Article
Research suggests that arousal during the transition to sleep—presleep arousal—is associated with sleep disturbances. Although a robust literature has examined the role of presleep arousal in conferring risk for sleep disturbances in adults, substantially less research has examined the developmental origins of presleep arousal in early childhood. T...
Chapter
Sleep disorders commonly present in integrated primary care clinics and have well-established negative effects on behavioral and physical health. Several sleep disorders can be managed primarily by behavioral health providers, including insomnia, circadian rhythm disorders, and nightmare disorder. In this chapter, we discuss the definition and prev...
Article
The present study examined individual differences in the development of sustained attention across toddlerhood, as well as how these individual differences related to the development of language and sleep. Toddlers (N = 314; 54% male) were assessed at 30, 36, and 42 months using multiple measures of attention, a standardized language assessment, an...
Article
There is increasing interest in the relation between screen use and sleep problems in early childhood. In a sample of 30-month-old children, this study used observational measures of screen use during the hour or so leading up to bedtime, parent reports of screen use during the child's bedtime routine, and actigraphic measures of toddler sleep to c...
Article
Family processes during the pre-bedtime period likely have a crucial influence on toddler sleep, but relatively little previous research has focused on family process in this context. The current study examined several aspects of family process during the pre-bedtime period, including the use of bedtime routines, the qualities of the child’s home s...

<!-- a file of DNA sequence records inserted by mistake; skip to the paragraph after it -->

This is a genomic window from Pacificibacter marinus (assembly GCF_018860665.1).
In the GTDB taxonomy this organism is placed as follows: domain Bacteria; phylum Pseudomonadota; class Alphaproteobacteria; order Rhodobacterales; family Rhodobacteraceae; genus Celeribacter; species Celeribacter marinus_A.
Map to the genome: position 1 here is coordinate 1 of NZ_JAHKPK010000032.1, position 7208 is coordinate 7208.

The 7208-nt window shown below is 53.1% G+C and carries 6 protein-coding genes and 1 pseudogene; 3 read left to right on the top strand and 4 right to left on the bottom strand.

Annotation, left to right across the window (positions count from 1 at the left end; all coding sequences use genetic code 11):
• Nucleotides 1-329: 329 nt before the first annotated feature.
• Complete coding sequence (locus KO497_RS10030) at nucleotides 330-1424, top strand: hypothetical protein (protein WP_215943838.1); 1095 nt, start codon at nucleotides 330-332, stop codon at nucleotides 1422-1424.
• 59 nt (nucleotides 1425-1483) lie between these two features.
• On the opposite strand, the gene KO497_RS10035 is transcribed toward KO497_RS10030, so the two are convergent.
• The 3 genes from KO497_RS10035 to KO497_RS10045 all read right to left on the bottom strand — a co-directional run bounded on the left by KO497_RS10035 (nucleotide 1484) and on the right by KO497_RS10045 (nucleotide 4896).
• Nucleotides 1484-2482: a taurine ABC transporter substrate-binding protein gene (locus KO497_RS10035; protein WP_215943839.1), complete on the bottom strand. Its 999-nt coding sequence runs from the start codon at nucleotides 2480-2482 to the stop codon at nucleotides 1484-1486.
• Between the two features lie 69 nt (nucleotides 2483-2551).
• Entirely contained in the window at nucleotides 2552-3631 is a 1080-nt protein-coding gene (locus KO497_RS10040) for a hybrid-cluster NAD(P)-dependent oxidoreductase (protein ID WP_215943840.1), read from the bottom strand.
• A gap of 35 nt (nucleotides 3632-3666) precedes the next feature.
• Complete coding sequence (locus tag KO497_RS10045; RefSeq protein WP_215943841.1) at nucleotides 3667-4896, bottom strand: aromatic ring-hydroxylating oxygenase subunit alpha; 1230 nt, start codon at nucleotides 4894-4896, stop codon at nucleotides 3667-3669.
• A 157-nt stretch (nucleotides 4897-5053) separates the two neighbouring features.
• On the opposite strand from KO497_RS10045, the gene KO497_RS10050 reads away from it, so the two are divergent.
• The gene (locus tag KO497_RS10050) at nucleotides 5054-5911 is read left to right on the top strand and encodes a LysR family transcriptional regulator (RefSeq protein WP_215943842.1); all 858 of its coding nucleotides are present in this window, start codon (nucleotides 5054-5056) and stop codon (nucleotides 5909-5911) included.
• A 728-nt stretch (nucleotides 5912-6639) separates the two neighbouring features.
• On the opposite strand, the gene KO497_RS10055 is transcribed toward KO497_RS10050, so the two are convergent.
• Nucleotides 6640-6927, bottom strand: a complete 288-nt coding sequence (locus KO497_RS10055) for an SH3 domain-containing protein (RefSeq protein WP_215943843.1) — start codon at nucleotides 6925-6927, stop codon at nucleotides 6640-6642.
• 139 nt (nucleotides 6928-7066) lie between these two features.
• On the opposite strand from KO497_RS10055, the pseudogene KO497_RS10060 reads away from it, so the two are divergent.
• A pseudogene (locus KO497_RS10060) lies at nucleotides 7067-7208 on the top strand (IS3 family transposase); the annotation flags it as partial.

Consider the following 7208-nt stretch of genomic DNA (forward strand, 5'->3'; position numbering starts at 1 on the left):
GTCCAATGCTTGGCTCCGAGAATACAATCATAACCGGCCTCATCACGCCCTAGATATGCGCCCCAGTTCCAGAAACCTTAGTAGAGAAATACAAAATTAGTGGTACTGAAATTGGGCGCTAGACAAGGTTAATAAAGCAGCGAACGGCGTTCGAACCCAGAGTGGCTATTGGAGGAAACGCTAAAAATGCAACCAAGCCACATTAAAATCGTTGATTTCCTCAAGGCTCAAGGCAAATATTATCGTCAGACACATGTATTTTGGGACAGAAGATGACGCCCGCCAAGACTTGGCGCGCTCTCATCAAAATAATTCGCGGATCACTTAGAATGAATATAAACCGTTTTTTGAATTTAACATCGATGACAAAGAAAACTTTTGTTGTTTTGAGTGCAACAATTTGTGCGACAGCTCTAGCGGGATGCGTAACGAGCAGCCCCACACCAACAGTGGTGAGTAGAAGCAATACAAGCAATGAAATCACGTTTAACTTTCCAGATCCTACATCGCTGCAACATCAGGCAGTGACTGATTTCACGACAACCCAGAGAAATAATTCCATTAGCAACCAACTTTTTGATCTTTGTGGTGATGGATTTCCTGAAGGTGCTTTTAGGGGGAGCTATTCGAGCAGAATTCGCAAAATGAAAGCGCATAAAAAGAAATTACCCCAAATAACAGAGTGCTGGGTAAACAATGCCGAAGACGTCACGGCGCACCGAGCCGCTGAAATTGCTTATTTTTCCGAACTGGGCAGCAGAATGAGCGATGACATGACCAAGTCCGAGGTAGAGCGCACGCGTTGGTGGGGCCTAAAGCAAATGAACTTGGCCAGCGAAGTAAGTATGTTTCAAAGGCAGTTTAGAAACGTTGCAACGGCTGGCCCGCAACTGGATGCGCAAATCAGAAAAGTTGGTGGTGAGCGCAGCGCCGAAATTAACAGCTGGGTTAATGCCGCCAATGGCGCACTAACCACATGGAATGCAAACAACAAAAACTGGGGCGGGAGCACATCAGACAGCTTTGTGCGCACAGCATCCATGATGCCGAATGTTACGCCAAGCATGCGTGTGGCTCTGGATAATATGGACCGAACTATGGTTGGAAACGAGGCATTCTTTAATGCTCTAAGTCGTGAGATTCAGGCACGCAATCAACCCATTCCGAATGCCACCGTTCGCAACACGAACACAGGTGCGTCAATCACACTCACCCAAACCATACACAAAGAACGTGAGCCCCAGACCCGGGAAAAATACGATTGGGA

Chapter
What is the role of sleep in children's behavioral, emotional, and cognitive regulation? This chapter considers theoretical and conceptual links between sleep and self-regulation, with special attention to sleep and self-regulation in early childhood. We selectively review the growing body of research on associations between sleep and self-regulati...
Article
Background: Sleep is thought to be important for behavioral and cognitive development. However, much of the prior research on sleep’s role in behavioral/cognitive development has relied upon self-report measures and cross-sectional designs. Methods: The current study examined how early childhood sleep, measured actigraphically, was developmentally...
Article
Full-text available
There are well-known associations between stress, poor sleep, and cognitive deficits, but little is known about their interactive effects, which the present study explored in a sample of mothers of toddlers. Since certain types of cognitive decline start during the 20s and continue into later ages, we also explored whether mothers’ age interacted w...
Article